Genius or joker? British PM favorite Johnson set to face the world

Conservative MP Boris Johnson speaks to the audience as he takes part in a Conservative Party leadership hustings event in Birmingham, central England on June 22, 2019. (AFP)
Updated 27 June 2019
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Genius or joker? British PM favorite Johnson set to face the world

  • The 55-year-old, famous for his messy mop of blond hair and dishevelled style, has turned upper-class English eccentricity into a political asset in Britain
  • He is a natural introvert, two sources close to his team told Reuters, adding that his shyness is often construed as arrogance, and he needs a lot of time alone before speaking in public

LONDON: Loose cannon or influential statesman — what kind of British prime minister would Boris Johnson make on the world stage? Judging by his time as foreign secretary, possibly both.
When Johnson was given the foreign job in 2016, after Britain voted to leave the EU, he was viewed as an unlikely choice by politicians and public alike given his tendency to court controversy with gaffes, oddball jokes and off-the-cuff remarks.
The early days seemed to confirm the worst fears of those who saw the Conservative lawmaker as an unsuitable diplomat, at a critical time when Britain needed to forge new political and commercial ties with a slew of countries.
What should have been a routine conference in Italy, the “Mediterranean Dialogues Forum” aimed at building relations with leading envoys from the West and Middle East, instead turned into something of a diplomatic incident.
The backlash was swift from Prime Minister Theresa May, who said his comments did not reflect “actual policy,” dishing out what a government source described as a shocking and very public “cuffing” for a senior minister.
Now May is stepping down over her failure to extract Britain from the European Union. Johnson, a leader of the Brexit campaign, is the overwhelming favorite to become leader of the governing Conservative Party next month, which would also make him prime minister.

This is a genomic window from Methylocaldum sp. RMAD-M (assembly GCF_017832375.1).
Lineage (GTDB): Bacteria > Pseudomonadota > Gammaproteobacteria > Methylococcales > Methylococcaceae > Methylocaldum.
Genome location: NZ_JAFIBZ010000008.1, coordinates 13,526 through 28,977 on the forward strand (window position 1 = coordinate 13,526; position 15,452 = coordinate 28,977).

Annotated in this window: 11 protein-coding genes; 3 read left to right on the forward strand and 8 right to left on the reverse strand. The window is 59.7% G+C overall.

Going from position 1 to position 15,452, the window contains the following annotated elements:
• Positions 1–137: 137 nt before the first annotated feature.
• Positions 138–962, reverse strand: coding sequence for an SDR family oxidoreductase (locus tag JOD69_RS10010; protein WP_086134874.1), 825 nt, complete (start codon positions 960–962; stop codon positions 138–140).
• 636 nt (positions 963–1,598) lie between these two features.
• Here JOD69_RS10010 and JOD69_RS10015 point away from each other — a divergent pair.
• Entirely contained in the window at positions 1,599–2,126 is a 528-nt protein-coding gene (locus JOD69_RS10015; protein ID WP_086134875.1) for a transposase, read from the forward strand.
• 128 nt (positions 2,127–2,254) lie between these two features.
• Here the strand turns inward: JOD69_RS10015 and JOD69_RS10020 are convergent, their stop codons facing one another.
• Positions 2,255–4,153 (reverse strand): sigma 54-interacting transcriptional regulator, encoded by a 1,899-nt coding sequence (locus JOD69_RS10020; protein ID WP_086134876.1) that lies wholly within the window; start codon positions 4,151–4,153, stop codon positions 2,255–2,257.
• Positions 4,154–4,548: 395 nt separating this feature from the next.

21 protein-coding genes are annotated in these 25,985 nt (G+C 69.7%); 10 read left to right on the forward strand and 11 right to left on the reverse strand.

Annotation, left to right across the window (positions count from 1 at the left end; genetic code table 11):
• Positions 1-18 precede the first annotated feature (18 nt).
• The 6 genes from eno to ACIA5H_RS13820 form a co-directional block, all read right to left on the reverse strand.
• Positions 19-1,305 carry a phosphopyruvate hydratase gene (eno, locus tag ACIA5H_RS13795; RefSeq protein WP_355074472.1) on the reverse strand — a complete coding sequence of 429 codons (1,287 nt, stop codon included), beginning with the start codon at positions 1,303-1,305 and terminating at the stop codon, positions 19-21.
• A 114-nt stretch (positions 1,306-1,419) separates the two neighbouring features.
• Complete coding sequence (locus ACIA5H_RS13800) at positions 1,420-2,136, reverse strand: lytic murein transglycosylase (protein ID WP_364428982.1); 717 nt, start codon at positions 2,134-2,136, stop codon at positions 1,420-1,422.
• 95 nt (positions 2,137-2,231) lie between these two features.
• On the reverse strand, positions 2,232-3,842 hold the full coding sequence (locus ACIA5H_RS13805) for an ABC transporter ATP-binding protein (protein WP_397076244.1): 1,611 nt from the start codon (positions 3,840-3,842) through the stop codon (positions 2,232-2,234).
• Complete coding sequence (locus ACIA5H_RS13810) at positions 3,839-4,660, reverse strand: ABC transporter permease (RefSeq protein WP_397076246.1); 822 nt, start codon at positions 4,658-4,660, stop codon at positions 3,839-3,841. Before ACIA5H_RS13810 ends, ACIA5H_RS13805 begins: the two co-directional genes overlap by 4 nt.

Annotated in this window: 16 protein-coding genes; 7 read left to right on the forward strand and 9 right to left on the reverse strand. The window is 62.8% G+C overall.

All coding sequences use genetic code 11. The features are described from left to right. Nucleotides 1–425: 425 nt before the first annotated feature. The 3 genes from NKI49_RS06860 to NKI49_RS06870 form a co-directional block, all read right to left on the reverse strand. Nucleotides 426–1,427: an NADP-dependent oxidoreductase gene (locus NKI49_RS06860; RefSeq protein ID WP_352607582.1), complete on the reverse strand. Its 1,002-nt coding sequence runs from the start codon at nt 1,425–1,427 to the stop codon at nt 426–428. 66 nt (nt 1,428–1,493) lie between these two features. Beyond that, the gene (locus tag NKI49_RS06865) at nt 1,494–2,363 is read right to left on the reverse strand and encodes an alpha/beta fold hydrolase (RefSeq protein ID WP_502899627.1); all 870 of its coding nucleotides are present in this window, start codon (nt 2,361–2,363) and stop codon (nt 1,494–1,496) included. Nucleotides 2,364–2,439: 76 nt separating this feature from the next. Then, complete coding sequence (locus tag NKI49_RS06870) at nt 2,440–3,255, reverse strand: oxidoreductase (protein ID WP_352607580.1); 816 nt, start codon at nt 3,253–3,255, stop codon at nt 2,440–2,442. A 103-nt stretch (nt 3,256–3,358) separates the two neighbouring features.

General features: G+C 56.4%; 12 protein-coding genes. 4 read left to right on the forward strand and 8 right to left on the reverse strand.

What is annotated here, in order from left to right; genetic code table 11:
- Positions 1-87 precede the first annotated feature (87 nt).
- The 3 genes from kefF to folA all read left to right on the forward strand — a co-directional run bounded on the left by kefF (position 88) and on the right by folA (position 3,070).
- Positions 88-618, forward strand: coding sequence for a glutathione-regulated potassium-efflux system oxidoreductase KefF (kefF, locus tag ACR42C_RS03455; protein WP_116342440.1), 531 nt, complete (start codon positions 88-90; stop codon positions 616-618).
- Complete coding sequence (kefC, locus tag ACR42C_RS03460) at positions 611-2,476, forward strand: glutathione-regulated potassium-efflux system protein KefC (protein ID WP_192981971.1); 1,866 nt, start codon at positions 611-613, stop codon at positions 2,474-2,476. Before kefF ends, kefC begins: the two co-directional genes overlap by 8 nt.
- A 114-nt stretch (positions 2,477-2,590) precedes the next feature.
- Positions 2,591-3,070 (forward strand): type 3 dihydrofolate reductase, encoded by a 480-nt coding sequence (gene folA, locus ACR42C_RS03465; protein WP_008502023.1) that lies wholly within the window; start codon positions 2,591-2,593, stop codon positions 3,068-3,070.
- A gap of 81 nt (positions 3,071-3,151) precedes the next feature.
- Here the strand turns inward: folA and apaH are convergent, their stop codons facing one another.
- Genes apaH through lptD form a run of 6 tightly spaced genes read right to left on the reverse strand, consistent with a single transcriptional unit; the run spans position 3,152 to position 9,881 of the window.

The 55-year-old, famous for his messy mop of blond hair and dishevelled style, has turned upper-class English eccentricity into a political asset in Britain and perfected a personal brand based on a comic talent and a seemingly shambolic style.
His critics say this robs him of statesman-like gravity, arguing that it’s difficult to take seriously a man who once said the chance of him becoming prime minister was about as likely as finding Elvis on Mars.
However two of Johnson’s aides and another veteran Conservative who knows him said that he was often misunderstood and that beneath his blustering, self-confident demeanour was a shy, serious man focused on his goals.
He is a natural introvert, two sources close to his team told Reuters, adding that his shyness is often construed as arrogance, and he needs a lot of time alone before speaking in public — distinctively at odds with the public perception of Johnson being a natural, unscripted showman.
“Before speaking to a room, he needs to corral himself,” said the veteran Conservative. “It’s not a performance but it saps him of energy. He just needs to summon up the energy.”
One aide, a government source and an EU diplomat also pointed to an influential, but behind-the-scenes, role he played as foreign secretary following the poisoning of a former Russian spy, Sergei Skripal, by a nerve agent last year in England.